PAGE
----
Tea World

Lesson 21

Stem and Branch Pests

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Stem Borers

The Red Borer is one serious pest of tea and often damage young plants in Sri Lanka, Malaysia, Taiwan, Indonesia, India and it causes considerable damage in Assam. Another species Z.leuconotum causes damage in Japan. The larva of the borer (Zeuzera coffeae Nietner) bores into the tea stem, mostly one or two year’s old wood. The leaves of the affected branch wither and eventually die. The larva usually tunnels downwards, eating away woody tissues. In due course, it passes into the thicker stems, and in young tea plants the tunnel may extend down to the tap root. At various intervals, during the course of tunneling, circular holes are cut out through which excreta in the form of pinkish pellets is ejected piling  up on the ground below.

In Upper Assam and China, the oecophorid stem borer Casmara patrona Meyrick occasionally damages tea stem. The hepialid borer, Sahyadrassus malabaricus Moore is an occasional pest in South India. In China and Georgia Parametriotes theae Kusnetsov damages tender stems.

The scolytid shot-hole borer Euwallacea fornicates Eichoff is a highly destructive pest in South India and Sri Lanka. It occurs in Indonesia and Taiwan also.   The borer is also well known pest of tea in mid and low elevation areas of South India and occasional pest in N.E. India.

Cockchaffer Grub

In N.E. India and Bangladesh several species of Cockchaffer grubs, particularlyHolotrichia impressaBurm occasionally cause serious harm to young plants. The grub attacks the roots of the young plants below three years of age. Clonal plants are more affected than the seedling plants. The larva eats away the bark in the collar region of the plants just below the soil surface either in ring or in patches resulting in the death of the plant.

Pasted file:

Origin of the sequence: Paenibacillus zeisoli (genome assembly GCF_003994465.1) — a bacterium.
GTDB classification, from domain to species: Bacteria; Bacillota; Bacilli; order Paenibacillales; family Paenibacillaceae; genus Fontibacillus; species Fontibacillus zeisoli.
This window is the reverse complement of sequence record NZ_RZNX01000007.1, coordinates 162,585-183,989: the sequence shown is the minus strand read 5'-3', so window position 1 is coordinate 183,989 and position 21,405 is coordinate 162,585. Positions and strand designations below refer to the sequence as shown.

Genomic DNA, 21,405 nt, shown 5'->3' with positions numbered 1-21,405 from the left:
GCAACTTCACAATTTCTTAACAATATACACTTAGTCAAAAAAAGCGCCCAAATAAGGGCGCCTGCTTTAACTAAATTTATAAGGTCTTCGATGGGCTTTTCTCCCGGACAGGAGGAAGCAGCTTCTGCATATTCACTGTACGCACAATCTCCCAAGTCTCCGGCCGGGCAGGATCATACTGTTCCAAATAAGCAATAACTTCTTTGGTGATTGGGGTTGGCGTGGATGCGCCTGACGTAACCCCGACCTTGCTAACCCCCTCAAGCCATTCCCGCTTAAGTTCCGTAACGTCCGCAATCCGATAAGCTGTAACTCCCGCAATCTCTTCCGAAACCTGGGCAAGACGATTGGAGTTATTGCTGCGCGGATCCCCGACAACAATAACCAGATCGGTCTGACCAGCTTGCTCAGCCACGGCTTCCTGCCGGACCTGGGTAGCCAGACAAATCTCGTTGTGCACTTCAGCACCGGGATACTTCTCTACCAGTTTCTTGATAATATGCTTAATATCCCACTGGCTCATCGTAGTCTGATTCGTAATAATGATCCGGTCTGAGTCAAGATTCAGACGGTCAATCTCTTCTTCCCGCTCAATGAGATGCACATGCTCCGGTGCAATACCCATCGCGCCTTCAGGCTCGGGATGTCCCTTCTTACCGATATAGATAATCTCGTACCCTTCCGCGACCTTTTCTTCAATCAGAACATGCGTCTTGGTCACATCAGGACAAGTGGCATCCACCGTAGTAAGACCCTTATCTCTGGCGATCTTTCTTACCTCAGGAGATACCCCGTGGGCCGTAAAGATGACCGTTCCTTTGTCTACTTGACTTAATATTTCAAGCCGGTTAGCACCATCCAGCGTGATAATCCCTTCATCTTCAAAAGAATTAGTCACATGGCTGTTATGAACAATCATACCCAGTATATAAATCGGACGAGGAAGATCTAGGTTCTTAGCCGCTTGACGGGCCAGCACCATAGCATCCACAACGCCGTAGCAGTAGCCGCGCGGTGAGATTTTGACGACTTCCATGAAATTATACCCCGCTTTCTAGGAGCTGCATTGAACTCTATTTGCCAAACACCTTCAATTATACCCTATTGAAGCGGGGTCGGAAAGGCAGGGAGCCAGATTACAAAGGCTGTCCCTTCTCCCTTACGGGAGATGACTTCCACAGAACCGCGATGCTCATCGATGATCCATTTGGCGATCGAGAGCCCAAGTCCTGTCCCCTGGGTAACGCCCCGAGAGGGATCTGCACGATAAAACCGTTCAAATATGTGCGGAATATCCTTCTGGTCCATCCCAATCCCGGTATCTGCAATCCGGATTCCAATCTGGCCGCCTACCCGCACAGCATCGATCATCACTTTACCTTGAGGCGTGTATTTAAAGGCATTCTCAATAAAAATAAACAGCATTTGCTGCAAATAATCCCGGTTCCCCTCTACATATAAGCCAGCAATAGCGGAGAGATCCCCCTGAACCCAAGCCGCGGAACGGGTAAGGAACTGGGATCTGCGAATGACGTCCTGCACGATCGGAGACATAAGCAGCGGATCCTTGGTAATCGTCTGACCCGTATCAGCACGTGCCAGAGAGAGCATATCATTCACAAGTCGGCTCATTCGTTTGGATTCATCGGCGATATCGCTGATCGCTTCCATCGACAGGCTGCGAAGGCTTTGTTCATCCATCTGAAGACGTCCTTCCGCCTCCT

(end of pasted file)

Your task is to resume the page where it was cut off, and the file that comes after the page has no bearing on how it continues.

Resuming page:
Extensive callus growth develops when the bark is eaten away in girdle and the plants die. However, the damage is healed up by callus growth when the debarking is less extensive and does not completely girdle the tap root. The major part of the damage is caused during June-August.

Cockchafer Grub Infestation and the Grubs

Carpenter Moth

Carpenter moth (Teregra quadrangular) is a serious pest especially of young tea in Central Africa. Caterpillars feed on the bark and ring bark the branches resulting in calluses and knots. Ring barking of young plants may result in death of plants.


Stem eating beetles in small number are found on tea bushes in N.E.India as well as in Darjeeling causing damage to tender stem from March to October. It includes orange beetle (Diapromorpha melanopus Lecord) and green beetle (Chrysolamra flavipes Jacoby).

Brown Cricket

 Brown cricket (Brachytrypes portentosus) is one of the most destructive pests in nursery. It lives in burrows in the soil. At night, it comes out of the burrows and cuts off the leaves and tender shoots and often drags them into the burrows in the soil. It also cuts the roots of the young plants and the nursery seedlings


A number of termite species are responsible for considerable damage to mature teas. Two species of termites cause damage to the tea plants. They are:

          (a) Live wood eating termites (Microcerotermes sp.) and

          (b)  Scavenging termites (Odontotermes sp.)

Termite infestation

Live wood eating termites attack the living, dead and rotting wood of the tea bushes under covered earthruns.They first attack the dead wood before going to healthy tissues. Fine channels are then excavated along the heartwood and these are progressively enlarged and eventually the stems are hollowed out leaving a thin layer of wood and the bark. The attack gradually spreads to other branches causing destruction of the frame and main stem and ultimately resulting in the death of the bush.

The scavenging termites have their nests in mounds or underground and reach their target under covered earthruns. Normally, they feed on the dead, dying and crumbly wood and rarely attack healthy wood but the removal of the dead tissues leads to further death of the adjoining healthy tissues.

Continued removal of such tissues leads to the formation of cavities and hollows in the stems and with the increasing damage the cavities and hollows are enlarged. The cavities and hollows are in due course filled up with earth carried by the termites.

Another species of scavenging termites, the mound building termites (Odontotermes assamensis) construct mounds of 3-4 feet high and cover considerable space and alter the physical and chemical properties of the soil. The nature of damage is similar to that of scavenging termites.

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